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Evidence-Manipulation Claims Dog Asbestos Lawyer

Courthouse News, May 17, 2017

By: Lowell Newmann Nickey

PHILADELPHIA (CN) – Describing a far-reaching conspiracy in asbestos litigation, an Illinois manufacturer brought a federal complaint against a Pennsylvania law firm that brags about the number of multimillion-dollar verdicts and settlements it has won for mesothelioma clients.

Shein Law Center and its principal, Benjamin Shein, are described in the May 15 complaint as having focused on asbestos cases since the firm’s founding in 1994, representing 15 to 20 personal-injury plaintiffs a year.

Shein has not returned a request for comment about the federal complaint filed against him in Philadelphia by one of his former court adversaries, John Crane Inc.

A manufacturer of industrial-sealing and packing products, JCI says Shein and his firm “fabricated false asbestos ‘exposure histories’ for their clients in asbestos litigation … and systematically concealed evidence of their clients’ exposure to other sources of asbestos.”

The crux of the case lies in the difference between the type of chrysotile asbestos contained in JCI’s products and the thermal-insulation variety that JCI says is “much more dangerous.”

During asbestos litigation with JCI, according to the complaint, Shein falsely denied that his clients had been exposed to the dangerous variety (“highly friable, amphibole asbestos”).

As soon as their litigation was complete, however, JCI’s 59-page complaint says Shein filed claims with bankruptcy trusts that had been set up for the “claimed exposures that were explicitly denied and fraudulently concealed in the litigation against JCI.”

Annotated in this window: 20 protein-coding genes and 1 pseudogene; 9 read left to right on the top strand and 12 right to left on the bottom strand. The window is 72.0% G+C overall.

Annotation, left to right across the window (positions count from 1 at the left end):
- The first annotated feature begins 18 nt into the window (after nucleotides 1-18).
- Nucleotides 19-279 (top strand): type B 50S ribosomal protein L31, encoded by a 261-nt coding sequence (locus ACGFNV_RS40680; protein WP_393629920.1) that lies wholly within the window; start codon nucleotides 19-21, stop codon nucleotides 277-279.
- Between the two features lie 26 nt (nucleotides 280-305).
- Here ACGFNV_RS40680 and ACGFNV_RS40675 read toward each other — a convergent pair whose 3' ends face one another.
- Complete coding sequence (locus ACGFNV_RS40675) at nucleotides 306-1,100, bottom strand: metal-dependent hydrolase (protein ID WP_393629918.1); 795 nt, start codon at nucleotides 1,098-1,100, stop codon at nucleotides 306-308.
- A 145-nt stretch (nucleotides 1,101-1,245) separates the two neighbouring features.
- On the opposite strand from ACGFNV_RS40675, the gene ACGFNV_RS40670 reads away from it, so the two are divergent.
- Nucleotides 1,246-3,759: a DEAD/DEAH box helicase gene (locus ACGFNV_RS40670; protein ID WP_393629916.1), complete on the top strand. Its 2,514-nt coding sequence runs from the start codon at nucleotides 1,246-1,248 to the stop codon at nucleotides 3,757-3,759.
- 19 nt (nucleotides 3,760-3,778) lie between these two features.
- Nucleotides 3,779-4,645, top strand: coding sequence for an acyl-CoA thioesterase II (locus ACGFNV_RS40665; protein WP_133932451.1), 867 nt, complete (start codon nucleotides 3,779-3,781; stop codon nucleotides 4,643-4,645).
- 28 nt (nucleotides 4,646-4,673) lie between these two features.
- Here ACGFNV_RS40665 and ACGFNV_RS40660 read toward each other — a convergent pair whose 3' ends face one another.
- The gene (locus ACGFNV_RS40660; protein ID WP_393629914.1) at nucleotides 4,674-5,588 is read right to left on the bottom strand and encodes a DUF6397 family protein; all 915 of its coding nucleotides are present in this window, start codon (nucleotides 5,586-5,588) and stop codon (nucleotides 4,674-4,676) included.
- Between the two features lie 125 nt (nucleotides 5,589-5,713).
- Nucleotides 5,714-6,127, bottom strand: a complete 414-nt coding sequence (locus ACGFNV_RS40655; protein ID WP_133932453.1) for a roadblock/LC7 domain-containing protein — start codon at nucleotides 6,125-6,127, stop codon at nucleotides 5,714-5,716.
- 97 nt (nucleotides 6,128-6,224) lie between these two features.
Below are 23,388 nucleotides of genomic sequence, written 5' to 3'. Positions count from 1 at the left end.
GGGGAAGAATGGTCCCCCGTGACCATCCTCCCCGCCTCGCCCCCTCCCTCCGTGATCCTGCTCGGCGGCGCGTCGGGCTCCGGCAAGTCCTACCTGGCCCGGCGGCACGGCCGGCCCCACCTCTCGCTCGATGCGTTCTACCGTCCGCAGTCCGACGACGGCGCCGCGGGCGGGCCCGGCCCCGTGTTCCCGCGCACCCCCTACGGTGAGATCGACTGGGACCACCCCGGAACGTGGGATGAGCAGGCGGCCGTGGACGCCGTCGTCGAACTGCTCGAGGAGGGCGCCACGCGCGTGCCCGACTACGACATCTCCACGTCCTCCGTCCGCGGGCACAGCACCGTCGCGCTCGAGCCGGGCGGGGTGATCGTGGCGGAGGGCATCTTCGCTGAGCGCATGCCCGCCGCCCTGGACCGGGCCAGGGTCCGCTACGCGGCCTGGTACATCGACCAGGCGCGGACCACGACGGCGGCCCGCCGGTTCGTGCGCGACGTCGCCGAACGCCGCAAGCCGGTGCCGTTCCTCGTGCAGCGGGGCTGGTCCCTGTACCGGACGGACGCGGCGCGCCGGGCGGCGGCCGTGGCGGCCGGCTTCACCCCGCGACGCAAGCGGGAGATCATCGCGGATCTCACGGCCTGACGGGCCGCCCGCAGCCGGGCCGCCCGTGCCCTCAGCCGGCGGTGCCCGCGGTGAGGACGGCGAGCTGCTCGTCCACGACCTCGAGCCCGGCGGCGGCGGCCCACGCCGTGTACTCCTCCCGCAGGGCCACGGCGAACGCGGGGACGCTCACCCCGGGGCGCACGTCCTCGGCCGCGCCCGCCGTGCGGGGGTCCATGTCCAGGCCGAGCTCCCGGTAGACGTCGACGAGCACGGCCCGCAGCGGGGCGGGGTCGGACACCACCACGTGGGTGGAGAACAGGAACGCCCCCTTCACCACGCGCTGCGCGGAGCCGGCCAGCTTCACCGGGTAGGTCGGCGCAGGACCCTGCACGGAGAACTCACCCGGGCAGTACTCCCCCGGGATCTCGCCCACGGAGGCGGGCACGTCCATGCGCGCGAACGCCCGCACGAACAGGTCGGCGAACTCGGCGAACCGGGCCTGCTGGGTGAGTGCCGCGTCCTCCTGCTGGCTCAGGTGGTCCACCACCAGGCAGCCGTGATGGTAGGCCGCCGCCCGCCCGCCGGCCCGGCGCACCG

The scheme came to light, JCI says, when Shein brought an adversary proceeding against the North Carolina bankruptcy proceedings of a manufacturer called Garlock Sealing Technologies.

JCI says it was the victim of the same conspiracy that a federal judge in Charlotte “has characterized as a ‘startling pattern of misrepresentation.’”

“Shein has admitted that his practice of delaying the filing of trust claims is specifically intended to prevent nonbankrupt companies from arguing in tort litigation that bankrupt companies were responsible for the plaintiff’s disease,” the complaint states.

JCI calls it critical to Shein’s conspiracy that he delay the filing of trust claims until after the completion of tort litigation against it and other nonbankrupt defendants.

“As part of fabricating an exposure history, this delay was specifically intended to create the false appearance — to JCI, other nonbankrupt defendants, the court, and the jury — that plaintiffs had only been exposed to asbestos-containing products for which nonbankrupt companies were responsible,” the complaint states. “In reality, as the defendants well knew, such plaintiffs had been exposed to numerous asbestos-containing products for which bankrupt companies were responsible.”

JCI’s complaint quotes allegations from the Garlock case that Shein needed to disappear evidence.

“In other words, the defendants sought to fabricate fraudulent client exposure histories devoid not only of trust claims, but also of any evidence of exposure to products associated with bankrupt companies, especially thermal insulation companies whose products contained friable and ‘more potent’ asbestos,” the complaint states.

JCI seeks punitive damages and an injunction, alleging conspiracy, fraud and violations of federal anti-racketeering law.

The manufacturer is represented by Leonard Marsico of the Pittsburgh firm McGuireWoods.

Marsico has not return a phone call requesting comment.